Regardless of the method you select, you will reach the same pipeline definition screen that allows you to define the individual build steps.
Pipeline definition modes (Legacy)
There are 3 ways to define the build steps of pipelines in Codefresh
- Using the GUI (easy but not very flexible)
- Using a Codefresh YML file (recommended)
- Programmatically using the API (Advanced)
We recommend you start with the GUI way if are you still learning about containers and deployments, but for any non trivial project you will soon discover that using the Codefresh YML file is the most flexible way.
Creating pipelines using the Codefresh GUI (Legacy)
Creating a pipeline via the GUI is the fastest way of getting a Docker image from your source code and optionally deploying into Kubernetes if your application matches the expectation of Codefresh.
The GUI steps in Codefresh assume that
- Your git repository contains a single application with a single Dockerfile
- The Dockerfile contains both the application as well as any libraries needed for unit testing
- The docker image that will be created will be tagged with the name of the branch that built it
- Your Kubernetes cluster either contains a deployed service already or you have a deployment manifest in the repository
If your application does not match these expectations, then you need to use a
codefresh.yml file instead (explained later in this page).
The predefined steps for the GUI are shown in the pipeline screen as different sections. You can expand any of these and change their settings.
The Build step creates a Docker image from your Dockerfile. Note that the Dockerfile should be self-contained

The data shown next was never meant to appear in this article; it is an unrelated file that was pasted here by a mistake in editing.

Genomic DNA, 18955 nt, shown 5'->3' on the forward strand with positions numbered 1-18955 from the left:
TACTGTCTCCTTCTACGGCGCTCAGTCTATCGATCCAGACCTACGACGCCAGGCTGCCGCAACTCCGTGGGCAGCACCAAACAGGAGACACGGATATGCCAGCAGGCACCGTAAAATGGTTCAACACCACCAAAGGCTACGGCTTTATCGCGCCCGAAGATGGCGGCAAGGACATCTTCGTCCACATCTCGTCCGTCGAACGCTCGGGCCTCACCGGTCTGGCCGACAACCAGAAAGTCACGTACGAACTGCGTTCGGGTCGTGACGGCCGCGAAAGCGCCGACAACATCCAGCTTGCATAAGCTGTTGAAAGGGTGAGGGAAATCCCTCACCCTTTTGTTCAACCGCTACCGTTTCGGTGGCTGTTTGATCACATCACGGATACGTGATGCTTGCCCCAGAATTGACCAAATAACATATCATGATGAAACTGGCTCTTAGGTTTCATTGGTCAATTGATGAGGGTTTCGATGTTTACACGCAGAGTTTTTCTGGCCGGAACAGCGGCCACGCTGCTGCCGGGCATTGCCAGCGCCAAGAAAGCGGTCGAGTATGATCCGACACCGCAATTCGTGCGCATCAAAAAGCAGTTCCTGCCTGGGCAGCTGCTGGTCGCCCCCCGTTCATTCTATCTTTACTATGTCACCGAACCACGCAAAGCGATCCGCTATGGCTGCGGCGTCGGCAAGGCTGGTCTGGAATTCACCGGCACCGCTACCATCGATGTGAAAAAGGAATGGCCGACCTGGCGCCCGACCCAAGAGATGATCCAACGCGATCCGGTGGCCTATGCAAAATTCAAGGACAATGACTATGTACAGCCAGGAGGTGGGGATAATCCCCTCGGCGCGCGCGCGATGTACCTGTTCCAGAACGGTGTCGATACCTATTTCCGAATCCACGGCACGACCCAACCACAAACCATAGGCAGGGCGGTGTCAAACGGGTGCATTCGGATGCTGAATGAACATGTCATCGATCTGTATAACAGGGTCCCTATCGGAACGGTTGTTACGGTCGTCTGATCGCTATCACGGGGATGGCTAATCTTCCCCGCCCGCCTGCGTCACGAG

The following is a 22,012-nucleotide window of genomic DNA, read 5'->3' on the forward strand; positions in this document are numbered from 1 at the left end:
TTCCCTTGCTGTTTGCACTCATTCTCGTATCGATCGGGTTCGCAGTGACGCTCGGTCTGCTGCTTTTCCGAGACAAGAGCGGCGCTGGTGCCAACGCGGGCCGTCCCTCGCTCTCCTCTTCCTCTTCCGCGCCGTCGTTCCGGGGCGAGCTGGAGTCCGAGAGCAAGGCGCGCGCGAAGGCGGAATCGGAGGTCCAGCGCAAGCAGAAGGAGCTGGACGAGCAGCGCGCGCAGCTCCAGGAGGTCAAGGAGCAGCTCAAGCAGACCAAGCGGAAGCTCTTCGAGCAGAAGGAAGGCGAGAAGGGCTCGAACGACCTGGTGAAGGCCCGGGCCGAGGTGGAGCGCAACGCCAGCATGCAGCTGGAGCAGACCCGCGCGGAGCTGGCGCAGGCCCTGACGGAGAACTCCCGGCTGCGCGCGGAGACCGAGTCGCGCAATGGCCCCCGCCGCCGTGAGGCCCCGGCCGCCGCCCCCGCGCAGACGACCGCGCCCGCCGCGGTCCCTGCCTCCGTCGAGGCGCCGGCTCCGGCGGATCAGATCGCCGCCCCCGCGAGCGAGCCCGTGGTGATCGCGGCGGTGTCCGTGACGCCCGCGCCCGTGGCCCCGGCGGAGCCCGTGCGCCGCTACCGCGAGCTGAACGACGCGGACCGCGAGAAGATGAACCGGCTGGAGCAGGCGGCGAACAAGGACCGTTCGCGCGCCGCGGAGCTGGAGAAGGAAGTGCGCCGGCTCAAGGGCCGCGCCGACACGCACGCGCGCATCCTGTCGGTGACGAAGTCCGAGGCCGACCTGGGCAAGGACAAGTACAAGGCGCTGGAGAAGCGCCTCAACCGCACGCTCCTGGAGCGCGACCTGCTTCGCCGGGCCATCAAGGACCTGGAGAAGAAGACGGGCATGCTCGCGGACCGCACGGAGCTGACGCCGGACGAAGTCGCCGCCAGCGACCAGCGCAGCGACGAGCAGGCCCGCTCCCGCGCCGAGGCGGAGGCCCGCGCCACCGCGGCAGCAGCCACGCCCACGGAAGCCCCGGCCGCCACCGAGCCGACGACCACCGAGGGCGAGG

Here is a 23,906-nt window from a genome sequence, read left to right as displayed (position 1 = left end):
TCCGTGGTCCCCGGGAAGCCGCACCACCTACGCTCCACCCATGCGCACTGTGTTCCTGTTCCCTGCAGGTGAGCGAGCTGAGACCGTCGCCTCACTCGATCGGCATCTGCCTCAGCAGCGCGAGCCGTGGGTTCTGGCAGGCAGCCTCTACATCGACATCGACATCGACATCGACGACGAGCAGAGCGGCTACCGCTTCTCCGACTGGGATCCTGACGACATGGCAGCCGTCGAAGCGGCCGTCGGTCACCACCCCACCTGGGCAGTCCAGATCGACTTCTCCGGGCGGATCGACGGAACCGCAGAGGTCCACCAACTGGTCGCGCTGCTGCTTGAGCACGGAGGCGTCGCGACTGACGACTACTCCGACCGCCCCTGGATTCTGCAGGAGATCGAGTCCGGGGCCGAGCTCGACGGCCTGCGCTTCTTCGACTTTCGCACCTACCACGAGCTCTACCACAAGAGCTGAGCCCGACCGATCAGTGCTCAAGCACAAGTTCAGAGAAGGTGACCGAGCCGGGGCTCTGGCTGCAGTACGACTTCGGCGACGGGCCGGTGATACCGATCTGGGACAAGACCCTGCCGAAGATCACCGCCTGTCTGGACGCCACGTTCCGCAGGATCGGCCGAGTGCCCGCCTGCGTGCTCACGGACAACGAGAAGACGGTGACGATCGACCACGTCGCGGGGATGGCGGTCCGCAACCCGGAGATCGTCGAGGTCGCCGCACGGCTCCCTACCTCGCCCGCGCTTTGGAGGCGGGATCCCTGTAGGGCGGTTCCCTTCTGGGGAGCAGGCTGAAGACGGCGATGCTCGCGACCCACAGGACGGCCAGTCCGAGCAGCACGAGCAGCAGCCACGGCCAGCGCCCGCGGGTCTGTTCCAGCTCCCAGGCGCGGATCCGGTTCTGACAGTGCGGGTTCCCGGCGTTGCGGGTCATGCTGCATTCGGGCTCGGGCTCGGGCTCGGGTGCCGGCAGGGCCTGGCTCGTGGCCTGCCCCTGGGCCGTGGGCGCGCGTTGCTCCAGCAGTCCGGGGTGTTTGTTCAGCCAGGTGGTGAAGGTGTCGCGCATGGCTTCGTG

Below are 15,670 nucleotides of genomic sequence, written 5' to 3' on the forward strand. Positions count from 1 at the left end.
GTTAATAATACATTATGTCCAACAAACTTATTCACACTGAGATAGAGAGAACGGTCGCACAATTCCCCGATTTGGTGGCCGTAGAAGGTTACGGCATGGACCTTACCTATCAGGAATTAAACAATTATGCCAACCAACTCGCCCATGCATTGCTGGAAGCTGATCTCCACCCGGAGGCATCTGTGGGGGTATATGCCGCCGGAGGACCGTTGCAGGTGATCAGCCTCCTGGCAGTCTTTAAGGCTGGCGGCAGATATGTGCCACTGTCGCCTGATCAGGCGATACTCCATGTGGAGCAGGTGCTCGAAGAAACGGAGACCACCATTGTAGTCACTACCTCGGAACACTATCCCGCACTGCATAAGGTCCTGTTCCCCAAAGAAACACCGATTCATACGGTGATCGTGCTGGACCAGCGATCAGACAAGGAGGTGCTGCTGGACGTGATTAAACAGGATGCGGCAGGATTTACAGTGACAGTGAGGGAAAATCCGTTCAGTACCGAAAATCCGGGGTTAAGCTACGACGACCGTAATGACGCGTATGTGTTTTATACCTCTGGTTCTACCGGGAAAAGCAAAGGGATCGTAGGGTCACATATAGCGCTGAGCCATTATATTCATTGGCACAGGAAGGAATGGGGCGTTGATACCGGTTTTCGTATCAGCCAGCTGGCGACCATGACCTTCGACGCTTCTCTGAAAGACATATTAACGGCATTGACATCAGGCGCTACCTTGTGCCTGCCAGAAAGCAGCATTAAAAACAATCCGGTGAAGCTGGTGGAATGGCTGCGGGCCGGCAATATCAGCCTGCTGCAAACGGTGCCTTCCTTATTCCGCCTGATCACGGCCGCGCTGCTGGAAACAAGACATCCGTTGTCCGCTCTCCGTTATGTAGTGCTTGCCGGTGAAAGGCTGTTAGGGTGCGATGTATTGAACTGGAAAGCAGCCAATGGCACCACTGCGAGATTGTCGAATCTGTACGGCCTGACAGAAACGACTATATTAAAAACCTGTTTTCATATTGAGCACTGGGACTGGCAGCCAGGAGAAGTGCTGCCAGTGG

and compile/package all needed resources on its own. If you have a Dockerfile that expects something to be prepared in advance, you need to switch your build to use a
codefresh.yml file instead.
The Unit test step executes any command of your choosing inside the Docker image that was created in the previous step. This means that if you need any special unit test libraries, your Dockerfile should keep them intact (So if you are using multi-stage Docker builds, you cannot execute tests using the GUI way). If your unit tests fail, the pipeline stops and the Docker image is not uploaded in any Docker registry.
The Push to registry steps pushes the Docker image to any registry of your choosing as defined in external registry integrations. Notice that your image will be uploaded always to the integrated Codefresh Docker registry if you don’t do something special.
The Integrations tests step executes any command of your choosing inside the Docker image that was created in the Build step so the same caveats as unit tests apply. If the integration tests fail however, the Docker image is already uploaded in the image registry.
For both unit and integration tests you can use Codefresh compositions which allow you to launch your container with other external services (such as a database) and run a more complete environment. For more details see the compositions documentation.
The Deploy Script step contains some templates for deployment. You can deploy to Kubernetes, ECS and Docker swarm or run a custom deployment command on the container that was created in the build step or any other image of your choosing.
Creating pipelines using Codefresh YML (Legacy)
The Codefresh YML option offers a special syntax for defining your builds in ways that are not possible with the predefined pipeline steps. With the YML option you can
- create multiple Docker images
- customize the Docker tags
- upload to multiple Docker repositories
- control exactly the services that run during your unit/integration tests
- re-arrange the order of steps
- Use custom images for compilation/package steps
- and much more
To switch to the flexible yml configuration, click the YAML toggle on the top right of the interface
Once you switch to YML mode you have 3 more options on how to select the yml content